PIC16F88 8-segment LED timer

28 January 2018
This circuit is the previous 8-segment LED timer rebuilt to use a PIC16F88 instead of an I/O expander, as well as using an external clock crystal rather than relying on the internal oscillator of the PIC12F1822 for time-keeping. As a result main goals of this project are working out I2C slave functions and use of external clocking circuits, although unlike previous circuits there is also proper use of decoupling capacitors. The ultimate goal is to build a PCB timing circuit that is then installed into a box, but for this article the building of the prototype will be covered.

This is the third iteration of LED timing circuits, and this time round I will aim to make the article a more complete and self-contained, so knowledge of the previous iterations is not required. I have also made greater use of images to illustrate specific components. A future article will cover the building of a PCB version and the production of a box for it.

Circuit design

An overview of the circuit is show in the schematic below, which follows my usual pattern for controlling LED-based displays. Each of the segments on the LED chips is connected to a power bus from the PIC16F88, shown here with five lanes though in reality there are eight, and in turn each LED chip is switched on using a low-side NPN transistor (Farnell 2453790) that acts as a current sink for the LED chip ground pin. The NPN transistors in turn are also controlled by the PIC16F88, which receives via I2C updates from the PIC12F1822, the latter of which does the actual timing. For clarity the integrated circuit Vcc and ground connections have been ommitted.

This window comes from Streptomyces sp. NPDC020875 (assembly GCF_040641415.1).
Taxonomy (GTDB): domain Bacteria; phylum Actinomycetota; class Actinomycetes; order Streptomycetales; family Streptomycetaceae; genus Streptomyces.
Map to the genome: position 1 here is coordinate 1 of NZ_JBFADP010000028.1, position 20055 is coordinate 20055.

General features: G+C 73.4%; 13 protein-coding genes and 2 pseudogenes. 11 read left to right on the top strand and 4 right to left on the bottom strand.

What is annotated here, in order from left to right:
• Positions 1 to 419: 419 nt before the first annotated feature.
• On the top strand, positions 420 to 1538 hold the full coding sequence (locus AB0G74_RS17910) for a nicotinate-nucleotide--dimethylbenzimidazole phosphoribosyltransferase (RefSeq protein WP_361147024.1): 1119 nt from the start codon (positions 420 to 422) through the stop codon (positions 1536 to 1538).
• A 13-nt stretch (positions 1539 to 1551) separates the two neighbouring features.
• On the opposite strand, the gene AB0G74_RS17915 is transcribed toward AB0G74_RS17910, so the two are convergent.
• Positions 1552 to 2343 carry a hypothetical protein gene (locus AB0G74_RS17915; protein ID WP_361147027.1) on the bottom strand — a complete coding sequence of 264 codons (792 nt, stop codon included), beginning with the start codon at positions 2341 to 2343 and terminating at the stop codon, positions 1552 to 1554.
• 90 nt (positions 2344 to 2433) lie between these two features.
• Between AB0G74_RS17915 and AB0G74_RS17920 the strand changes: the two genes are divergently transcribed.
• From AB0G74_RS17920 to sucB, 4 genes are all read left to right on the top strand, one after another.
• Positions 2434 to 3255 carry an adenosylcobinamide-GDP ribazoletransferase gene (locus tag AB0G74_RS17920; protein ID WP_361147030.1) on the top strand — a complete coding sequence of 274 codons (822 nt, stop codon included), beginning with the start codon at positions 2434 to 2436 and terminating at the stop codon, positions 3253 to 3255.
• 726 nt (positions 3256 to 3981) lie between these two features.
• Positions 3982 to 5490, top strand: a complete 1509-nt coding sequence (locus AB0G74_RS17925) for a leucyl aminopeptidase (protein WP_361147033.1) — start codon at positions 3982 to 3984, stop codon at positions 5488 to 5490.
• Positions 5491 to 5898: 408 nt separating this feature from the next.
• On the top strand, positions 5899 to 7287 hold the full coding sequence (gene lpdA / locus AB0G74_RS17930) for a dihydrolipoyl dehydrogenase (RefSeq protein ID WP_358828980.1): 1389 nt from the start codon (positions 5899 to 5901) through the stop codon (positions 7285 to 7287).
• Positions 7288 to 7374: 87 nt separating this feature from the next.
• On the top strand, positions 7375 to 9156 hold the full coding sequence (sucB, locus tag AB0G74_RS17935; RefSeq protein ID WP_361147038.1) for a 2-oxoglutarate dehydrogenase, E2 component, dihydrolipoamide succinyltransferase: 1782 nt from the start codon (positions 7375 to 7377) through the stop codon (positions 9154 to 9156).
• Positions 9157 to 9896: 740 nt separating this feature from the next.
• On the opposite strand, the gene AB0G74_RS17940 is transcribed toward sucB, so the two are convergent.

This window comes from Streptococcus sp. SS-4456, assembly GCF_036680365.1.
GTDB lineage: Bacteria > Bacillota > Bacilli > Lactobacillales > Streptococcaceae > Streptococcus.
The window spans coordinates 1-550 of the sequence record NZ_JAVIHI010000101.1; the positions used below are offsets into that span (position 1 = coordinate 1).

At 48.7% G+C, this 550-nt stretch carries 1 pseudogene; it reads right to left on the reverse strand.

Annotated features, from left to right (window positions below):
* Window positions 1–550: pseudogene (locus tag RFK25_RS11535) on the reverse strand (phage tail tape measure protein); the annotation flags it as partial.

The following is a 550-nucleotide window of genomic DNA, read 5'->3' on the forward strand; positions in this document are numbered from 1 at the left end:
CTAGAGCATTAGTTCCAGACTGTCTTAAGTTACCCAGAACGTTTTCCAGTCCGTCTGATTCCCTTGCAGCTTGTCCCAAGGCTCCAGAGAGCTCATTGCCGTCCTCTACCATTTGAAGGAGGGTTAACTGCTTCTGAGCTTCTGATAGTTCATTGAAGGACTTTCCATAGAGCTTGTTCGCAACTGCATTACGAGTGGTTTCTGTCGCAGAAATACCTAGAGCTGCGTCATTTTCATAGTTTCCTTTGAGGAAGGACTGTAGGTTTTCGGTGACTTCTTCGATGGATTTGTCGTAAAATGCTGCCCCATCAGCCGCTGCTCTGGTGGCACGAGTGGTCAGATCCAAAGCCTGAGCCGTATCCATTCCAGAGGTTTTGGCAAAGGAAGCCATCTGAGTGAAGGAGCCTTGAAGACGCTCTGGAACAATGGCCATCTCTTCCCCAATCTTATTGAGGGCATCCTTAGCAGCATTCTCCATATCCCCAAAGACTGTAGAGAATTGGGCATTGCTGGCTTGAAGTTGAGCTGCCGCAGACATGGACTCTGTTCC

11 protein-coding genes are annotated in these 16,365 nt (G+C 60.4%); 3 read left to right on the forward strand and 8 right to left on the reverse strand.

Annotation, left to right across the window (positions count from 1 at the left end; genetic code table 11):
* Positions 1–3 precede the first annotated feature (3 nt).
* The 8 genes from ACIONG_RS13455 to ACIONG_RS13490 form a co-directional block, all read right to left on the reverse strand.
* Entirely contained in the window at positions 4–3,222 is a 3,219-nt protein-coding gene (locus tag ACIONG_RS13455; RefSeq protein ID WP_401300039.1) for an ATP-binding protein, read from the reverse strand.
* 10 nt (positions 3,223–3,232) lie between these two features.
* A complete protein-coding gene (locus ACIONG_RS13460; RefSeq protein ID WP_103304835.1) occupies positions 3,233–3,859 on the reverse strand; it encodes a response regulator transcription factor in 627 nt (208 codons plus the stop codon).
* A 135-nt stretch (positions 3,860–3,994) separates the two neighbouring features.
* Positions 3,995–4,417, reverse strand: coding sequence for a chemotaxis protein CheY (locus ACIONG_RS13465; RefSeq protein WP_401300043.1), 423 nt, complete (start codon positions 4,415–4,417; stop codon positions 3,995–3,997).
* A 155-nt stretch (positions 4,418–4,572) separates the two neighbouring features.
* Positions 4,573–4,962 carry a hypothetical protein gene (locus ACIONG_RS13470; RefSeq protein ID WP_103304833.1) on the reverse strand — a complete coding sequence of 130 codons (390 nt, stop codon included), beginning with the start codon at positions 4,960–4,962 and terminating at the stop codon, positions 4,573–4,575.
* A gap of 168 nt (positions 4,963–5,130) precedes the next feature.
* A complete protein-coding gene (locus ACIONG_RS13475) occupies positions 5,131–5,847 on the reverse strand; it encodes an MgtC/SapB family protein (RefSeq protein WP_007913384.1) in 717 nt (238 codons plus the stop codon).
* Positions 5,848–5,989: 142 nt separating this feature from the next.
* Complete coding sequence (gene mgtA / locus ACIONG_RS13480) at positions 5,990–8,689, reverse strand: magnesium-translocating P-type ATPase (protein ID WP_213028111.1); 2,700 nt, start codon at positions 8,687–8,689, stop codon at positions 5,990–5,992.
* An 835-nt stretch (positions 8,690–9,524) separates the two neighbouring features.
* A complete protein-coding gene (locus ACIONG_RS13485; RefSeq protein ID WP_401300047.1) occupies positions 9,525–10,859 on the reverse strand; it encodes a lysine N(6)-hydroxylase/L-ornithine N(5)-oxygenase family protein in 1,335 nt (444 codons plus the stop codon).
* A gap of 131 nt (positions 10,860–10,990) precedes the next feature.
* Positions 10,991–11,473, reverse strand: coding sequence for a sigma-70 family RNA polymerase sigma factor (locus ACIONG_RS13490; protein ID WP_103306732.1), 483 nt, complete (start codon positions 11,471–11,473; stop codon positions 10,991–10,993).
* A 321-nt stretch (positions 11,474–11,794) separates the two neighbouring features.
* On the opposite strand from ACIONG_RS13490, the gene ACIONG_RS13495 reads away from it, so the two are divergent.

One apparent change from the previous 7-segment display and 8-segment LED timer is that button presses are handled by the main microcontroller directly, so the PIC16F88 only does output. Having the expanders handle input as well as output was a source of all sorts of problems, and for just two buttons it is simply so much easier to have the timing microcontroller handle them directly. Below are various design decision remarks:-

Off-loaded refresh cycle
Because the PIC16F88 lacks the hardware to act as a I2C master I decided to use it instead of a dedicated I/O Expander in order to use up my stock of the former. However the PIC16F88 is able to handle the refresh cycle itself, so incoming I2C transactions contain just the updates of the numbers to display. As a result the LED switching is off-loaded from the control loop within the main microcontroller, which seperates it from the time-keeping code.
Button pull-down
I normally opt for button presses to be pull-up on pins with pull-down resistors, but by accident I found out that the PIC12F1822 has internal weak pull-up resistors, and they are enabled by default on pins configured for input. As a result of this finding, I switched to buttons being pull-to-ground.
Choice for main microcontroller
I used the PIC12F1822 for the main circuit control because it was the microcontroller I selected previously and that sub-family of PIC chips are my usual choice for I2C masters. With an external clock crystal, an I2C connection, and two button inputs, all pins are in use so it makes efficent use of circuit board space.
External clock crystal
For this iteration I decided to use an external clock crystal because the internal oscillator requires the firmware to be calibrated, which in itself is a bit of a pain to do, and even then I have doubts about its accuracy. I still use the internal oscillator for clocking the chip itself, but will use the crystal to clock Timer1.

Resistor values